The logistics were challenging as we left ourselves no room for error. On one 20+ hour day we got up before 6 at the end of a fjord in Parque Pumalin and finished the day at 2am in Puerto Natales before catching the early morning bus to Torres del Paine the next morning! Everything ran smoothly except the flight from Puerto Montt to Puntas Arenas was delayed so we missed the last bus to Puerto Natales. Luckily a call to Gonzalo from Chile Nativo was enough to save the day as he was able to arrange a private transfer.


5. What did you think of the operators Swoop recommended?

Absolutely fantastic. We could not have asked for more from Secret Patagonia or Chile Nativo. Andres from Secret Patagonia was an incredible guide and kept us happy and entertained throughout our long days of kayaking. His fieldcraft was top notch and we ate well even in the middle of nowhere! As mentioned Gonzalo from Chile Nativo saved the day with a transfer from Puntas Arenas and there was a member of his team waiting at the hotel at 1 in the morning to give us all the vouchers and details we needed for the self-guided trek. We had all the information we needed and it wired perfectly.


6. Would you recommend Swoop?

Yes definitely. Swoop/Charlotte were incredibly helpful with suggestions and tips for the trip as well as helping us find the right operators for the specific sections where we couldn’t organise it ourselves. It was a massive comfort to know that these operators were recommended by Swoop because they required payment in full in advance so we were putting a lot of trust in them and this would have been harder to do without the Swoop recommendation.

Restaurant in Puerto Natales: Afrigonia

If you find yourself in Puerto Natales before starting your hike in Torres del Paine National Park but don’t have much time to find somewhere for fine dining, head towards a great restaurant in the centre of town called Afrigonia. We speak to Rolando, who visited the restaurant in 2011 as he explains and shows why this African/Patagonian fusion really does work. It’s not hard to see why this is Puerto Natales’ best rated restaurant.

‘I had heard about Afrigonia before I arrived to Puerto Natales. As it turns out, this restaurant is owned by a charming Zambian and his a Chilean wife, both chefs and hence the reason for Afrigonia’s name.

You soon notice the African table décor, soft lighting and a enormous green bank safe transformed into a wine cellar.  Afrigonia is not your average restaurant, the food is  creative, flavoursome and topped by impeccable service. The atmosphere is relaxed with a mix of locals and foreigners. The menu is not extensive but it is focused on local produce and the prices are more than reasonable, you can get a starter from approximately £5 and a main course of up to £14.
 
 
 
Out of the foods I have tried there my favourite dishes have to be: King crab ‘trilogy’, the spicy seafood soup, (a Patagonian Bouillabaisse), salmon ceviche with lemon, mango and coconut milk and roasted lamb rack with mint sauce. For dessert it has to be ‘Kilimanjaro’, a warm chocolate cake topped with a white chocolate and berry sauce. I was also impressed with the wine list, which offers an excellent selection of good Chilean and Argentinian wines.’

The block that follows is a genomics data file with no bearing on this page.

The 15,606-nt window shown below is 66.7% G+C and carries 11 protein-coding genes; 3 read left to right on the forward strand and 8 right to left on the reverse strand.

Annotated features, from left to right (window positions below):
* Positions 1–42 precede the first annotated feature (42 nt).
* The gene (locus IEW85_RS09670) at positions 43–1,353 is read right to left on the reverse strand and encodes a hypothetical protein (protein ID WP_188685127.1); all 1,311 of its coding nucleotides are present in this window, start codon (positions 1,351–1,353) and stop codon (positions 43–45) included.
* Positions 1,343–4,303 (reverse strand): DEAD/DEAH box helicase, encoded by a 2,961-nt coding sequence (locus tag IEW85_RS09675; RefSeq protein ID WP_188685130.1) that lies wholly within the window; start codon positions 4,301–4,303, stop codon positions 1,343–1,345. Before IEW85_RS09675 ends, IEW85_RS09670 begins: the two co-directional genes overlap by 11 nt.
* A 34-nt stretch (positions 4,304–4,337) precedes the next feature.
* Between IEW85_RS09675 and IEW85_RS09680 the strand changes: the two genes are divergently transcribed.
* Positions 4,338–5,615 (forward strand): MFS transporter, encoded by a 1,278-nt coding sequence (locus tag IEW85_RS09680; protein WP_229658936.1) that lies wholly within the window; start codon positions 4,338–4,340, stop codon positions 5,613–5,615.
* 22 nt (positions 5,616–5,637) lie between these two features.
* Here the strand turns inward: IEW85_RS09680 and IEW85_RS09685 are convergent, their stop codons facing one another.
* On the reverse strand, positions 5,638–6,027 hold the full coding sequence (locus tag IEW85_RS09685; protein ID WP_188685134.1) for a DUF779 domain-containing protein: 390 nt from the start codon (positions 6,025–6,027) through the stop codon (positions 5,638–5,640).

Owners Kamal Nawaz & Nathalie Reffer

Kim’s Review of Patagonia: Torres del Paine & Chalten

Kim visited Torres del Paine national park in December. She has kindly shared her experience in the park which gives you a real idea of what trekking is like. Kim went self-guided, and spent 4 days visiting the park before heading over the border to El Chalten.

I allowed four days for the whole trip.  On day one I was picked up from outside my hostal and taken to the Park.  Once there, I transferred on to one of the waiting mini buses to transfer to Refugio Torres.  From there, I slogged up through the rain to Refugio Chileno.  It took me the better part of 3 hours to get there, with much of the hike being a steady climb (and a slow one in my case). The track is obvious, open to the elements (ie not amongst trees) and there’s no chance of getting lost.  I checked into the Refugio and later in the afternoon (after it had stopped snowing up top!) I walked up to Las Torres.  The first hour of that walk is a very pleasant forest walk. On reaching the turnoff to the Torres campsite, the track proceeded for about 45 minutes up the last boulder clambering climb to the mirador, where, miraculously, the weather cleared for a spectacular view of the towers. 

Day 2 I returned  early down the hill (one hour down!) to Refugio las Torres to catch the bus to connect to the lunchtime ferry across the lake to Lodge Paine Grande.  I had a relaxing afternoon doing a short walk to a nearby mirador and not much else.  We had a snorer in the dorm room tonight – fortunately I had my ear plugs!

Day 3 was my big day, a day trip up to Valle de Frances, one of the jewels of the Park. The full day, leaving and returning to Paine Grande and walking all the way up to the Valle de France mirador, was a 9 ½ hour epic and it’s safe to say that I was fairly knackered by the end of it and never been so happy to round a bend and see a hostal come in to view. It was well worth the effort though.  The weather was stunning  – sunny but not hot and for the most part not much wind.  Leaving at 8am, a flat and easy two hour walk takes you from Paine Grande to the mouth of the valley and the Italiano campsite.  From there, the first section of track heading up the valley was more difficult and much slower going, being mostly over boulderly river stones. It’s necessary to keep an eye out for paint markings on the stones or ribbons on the occasional tree to ensure you are staying on track.